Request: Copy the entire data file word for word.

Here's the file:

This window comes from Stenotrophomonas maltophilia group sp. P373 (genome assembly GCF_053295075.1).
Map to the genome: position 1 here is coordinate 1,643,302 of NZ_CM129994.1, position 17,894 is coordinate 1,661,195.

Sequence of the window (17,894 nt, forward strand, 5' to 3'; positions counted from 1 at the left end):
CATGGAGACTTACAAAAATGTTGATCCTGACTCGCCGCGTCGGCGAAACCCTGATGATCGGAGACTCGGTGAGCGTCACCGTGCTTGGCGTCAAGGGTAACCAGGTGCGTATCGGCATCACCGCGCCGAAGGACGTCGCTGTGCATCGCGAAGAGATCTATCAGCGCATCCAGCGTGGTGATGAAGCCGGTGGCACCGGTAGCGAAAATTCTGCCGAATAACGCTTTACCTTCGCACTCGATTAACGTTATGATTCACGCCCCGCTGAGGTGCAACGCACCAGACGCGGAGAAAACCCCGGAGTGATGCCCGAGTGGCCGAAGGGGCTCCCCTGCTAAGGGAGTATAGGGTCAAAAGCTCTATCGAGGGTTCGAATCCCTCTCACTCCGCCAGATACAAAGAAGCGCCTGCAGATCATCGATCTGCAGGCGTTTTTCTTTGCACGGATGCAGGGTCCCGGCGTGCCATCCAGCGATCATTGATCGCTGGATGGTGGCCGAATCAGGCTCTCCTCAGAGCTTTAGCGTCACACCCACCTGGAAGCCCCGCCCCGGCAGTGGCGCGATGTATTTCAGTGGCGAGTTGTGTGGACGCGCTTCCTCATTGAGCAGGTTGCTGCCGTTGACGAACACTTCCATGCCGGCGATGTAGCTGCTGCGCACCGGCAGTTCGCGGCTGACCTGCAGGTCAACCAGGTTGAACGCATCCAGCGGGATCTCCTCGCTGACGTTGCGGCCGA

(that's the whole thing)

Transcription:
This window comes from Stenotrophomonas maltophilia group sp. P373 (genome assembly GCF_053295075.1).
Map to the genome: position 1 here is coordinate 1,643,302 of NZ_CM129994.1, position 17,894 is coordinate 1,661,195.

Sequence of the window (17,894 nt, forward strand, 5' to 3'; positions counted from 1 at the left end):
CATGGAGACTTACAAAAATGTTGATCCTGACTCGCCGCGTCGGCGAAACCCTGATGATCGGAGACTCGGTGAGCGTCACCGTGCTTGGCGTCAAGGGTAACCAGGTGCGTATCGGCATCACCGCGCCGAAGGACGTCGCTGTGCATCGCGAAGAGATCTATCAGCGCATCCAGCGTGGTGATGAAGCCGGTGGCACCGGTAGCGAAAATTCTGCCGAATAACGCTTTACCTTCGCACTCGATTAACGTTATGATTCACGCCCCGCTGAGGTGCAACGCACCAGACGCGGAGAAAACCCCGGAGTGATGCCCGAGTGGCCGAAGGGGCTCCCCTGCTAAGGGAGTATAGGGTCAAAAGCTCTATCGAGGGTTCGAATCCCTCTCACTCCGCCAGATACAAAGAAGCGCCTGCAGATCATCGATCTGCAGGCGTTTTTCTTTGCACGGATGCAGGGTCCCGGCGTGCCATCCAGCGATCATTGATCGCTGGATGGTGGCCGAATCAGGCTCTCCTCAGAGCTTTAGCGTCACACCCACCTGGAAGCCCCGCCCCGGCAGTGGCGCGATGTATTTCAGTGGCGAGTTGTGTGGACGCGCTTCCTCATTGAGCAGGTTGCTGCCGTTGACGAACACTTCCATGCCGGCGATGTAGCTGCTGCGCACCGGCAGTTCGCGGCTGACCTGCAGGTCAACCAGGTTGAACGCATCCAGCGGGATCTCCTCGCTGACGTTGCGGCCGA